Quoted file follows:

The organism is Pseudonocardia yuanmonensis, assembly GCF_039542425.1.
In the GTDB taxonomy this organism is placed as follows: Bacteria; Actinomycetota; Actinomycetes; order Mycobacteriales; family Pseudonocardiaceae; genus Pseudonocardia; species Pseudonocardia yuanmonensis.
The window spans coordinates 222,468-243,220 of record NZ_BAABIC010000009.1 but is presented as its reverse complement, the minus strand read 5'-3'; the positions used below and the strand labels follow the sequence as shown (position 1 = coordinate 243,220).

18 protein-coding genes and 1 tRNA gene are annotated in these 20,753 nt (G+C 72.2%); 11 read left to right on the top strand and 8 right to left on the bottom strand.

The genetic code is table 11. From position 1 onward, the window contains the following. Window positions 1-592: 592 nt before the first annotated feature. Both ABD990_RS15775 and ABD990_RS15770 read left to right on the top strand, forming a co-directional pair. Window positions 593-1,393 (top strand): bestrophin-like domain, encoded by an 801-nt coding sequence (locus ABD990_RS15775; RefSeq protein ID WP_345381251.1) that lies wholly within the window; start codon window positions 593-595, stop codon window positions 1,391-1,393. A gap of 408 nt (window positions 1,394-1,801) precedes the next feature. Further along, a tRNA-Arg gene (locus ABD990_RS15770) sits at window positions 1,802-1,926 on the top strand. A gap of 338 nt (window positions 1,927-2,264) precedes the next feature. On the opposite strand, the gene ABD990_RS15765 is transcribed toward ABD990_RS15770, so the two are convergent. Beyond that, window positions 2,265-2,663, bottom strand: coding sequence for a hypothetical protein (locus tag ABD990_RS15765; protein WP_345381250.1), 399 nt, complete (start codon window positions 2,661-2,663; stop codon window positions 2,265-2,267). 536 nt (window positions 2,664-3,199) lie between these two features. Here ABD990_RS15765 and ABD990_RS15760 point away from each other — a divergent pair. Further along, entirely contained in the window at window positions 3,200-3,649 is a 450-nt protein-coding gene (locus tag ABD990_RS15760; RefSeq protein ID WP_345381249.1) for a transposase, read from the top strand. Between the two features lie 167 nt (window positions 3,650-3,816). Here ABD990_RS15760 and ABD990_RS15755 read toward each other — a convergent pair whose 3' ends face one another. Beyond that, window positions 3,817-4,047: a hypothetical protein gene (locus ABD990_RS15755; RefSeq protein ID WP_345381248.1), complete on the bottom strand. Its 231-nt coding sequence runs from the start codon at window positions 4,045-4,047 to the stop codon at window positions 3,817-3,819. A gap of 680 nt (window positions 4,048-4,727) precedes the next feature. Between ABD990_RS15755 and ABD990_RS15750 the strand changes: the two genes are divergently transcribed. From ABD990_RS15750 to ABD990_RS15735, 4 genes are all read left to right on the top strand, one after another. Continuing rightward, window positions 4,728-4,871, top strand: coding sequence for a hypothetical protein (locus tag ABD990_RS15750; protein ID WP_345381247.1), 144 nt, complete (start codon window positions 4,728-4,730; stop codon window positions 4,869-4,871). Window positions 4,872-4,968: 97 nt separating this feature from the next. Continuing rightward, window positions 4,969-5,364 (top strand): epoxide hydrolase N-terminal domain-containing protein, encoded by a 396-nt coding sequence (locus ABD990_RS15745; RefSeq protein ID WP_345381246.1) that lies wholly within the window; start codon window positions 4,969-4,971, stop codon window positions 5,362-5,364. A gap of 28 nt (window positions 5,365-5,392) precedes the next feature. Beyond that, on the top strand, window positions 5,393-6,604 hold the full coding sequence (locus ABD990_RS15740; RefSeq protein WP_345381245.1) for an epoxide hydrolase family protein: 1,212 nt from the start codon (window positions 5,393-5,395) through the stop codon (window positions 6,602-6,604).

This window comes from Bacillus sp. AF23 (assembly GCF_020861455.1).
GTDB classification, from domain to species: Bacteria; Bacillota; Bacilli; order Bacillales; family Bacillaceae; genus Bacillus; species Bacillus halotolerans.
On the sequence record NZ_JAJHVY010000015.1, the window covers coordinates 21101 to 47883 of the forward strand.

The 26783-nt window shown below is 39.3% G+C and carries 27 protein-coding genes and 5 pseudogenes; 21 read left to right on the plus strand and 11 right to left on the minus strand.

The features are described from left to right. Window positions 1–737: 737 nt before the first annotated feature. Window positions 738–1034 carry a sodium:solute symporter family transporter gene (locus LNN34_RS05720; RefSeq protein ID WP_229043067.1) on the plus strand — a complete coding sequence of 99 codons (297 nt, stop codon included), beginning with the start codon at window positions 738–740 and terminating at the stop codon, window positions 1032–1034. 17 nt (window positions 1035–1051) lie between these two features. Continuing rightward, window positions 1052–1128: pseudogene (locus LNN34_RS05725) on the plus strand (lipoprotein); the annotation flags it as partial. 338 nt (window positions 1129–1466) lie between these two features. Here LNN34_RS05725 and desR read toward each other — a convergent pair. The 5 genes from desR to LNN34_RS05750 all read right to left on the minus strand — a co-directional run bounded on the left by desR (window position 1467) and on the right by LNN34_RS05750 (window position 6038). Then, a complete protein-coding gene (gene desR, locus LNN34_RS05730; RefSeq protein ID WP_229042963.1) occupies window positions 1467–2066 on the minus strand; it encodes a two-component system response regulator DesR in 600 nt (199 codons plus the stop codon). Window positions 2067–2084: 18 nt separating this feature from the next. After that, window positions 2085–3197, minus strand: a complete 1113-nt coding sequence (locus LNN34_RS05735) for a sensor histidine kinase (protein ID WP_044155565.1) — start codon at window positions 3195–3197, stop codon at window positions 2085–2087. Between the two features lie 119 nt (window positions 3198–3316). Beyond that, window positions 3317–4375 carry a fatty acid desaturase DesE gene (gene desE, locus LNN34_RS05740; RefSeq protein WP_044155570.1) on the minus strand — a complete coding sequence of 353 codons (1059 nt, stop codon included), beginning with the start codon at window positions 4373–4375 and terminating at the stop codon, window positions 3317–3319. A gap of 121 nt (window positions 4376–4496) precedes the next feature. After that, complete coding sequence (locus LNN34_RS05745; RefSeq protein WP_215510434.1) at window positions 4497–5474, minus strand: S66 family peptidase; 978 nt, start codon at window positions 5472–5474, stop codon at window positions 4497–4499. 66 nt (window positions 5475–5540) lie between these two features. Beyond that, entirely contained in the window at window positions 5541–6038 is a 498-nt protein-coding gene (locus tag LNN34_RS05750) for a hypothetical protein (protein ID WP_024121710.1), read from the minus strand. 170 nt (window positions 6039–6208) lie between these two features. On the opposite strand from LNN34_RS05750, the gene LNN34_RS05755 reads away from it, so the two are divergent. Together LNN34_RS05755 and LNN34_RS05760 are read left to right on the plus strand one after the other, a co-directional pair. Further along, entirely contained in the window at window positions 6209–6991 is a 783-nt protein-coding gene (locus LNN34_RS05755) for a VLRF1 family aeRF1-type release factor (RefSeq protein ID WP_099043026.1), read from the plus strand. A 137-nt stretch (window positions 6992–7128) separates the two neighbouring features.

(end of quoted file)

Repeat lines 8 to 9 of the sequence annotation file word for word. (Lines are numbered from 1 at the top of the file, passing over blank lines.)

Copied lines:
On the sequence record NZ_JAJHVY010000015.1, the window covers coordinates 21101 to 47883 of the forward strand.

The 26783-nt window shown below is 39.3% G+C and carries 27 protein-coding genes and 5 pseudogenes; 21 read left to right on the plus strand and 11 right to left on the minus strand.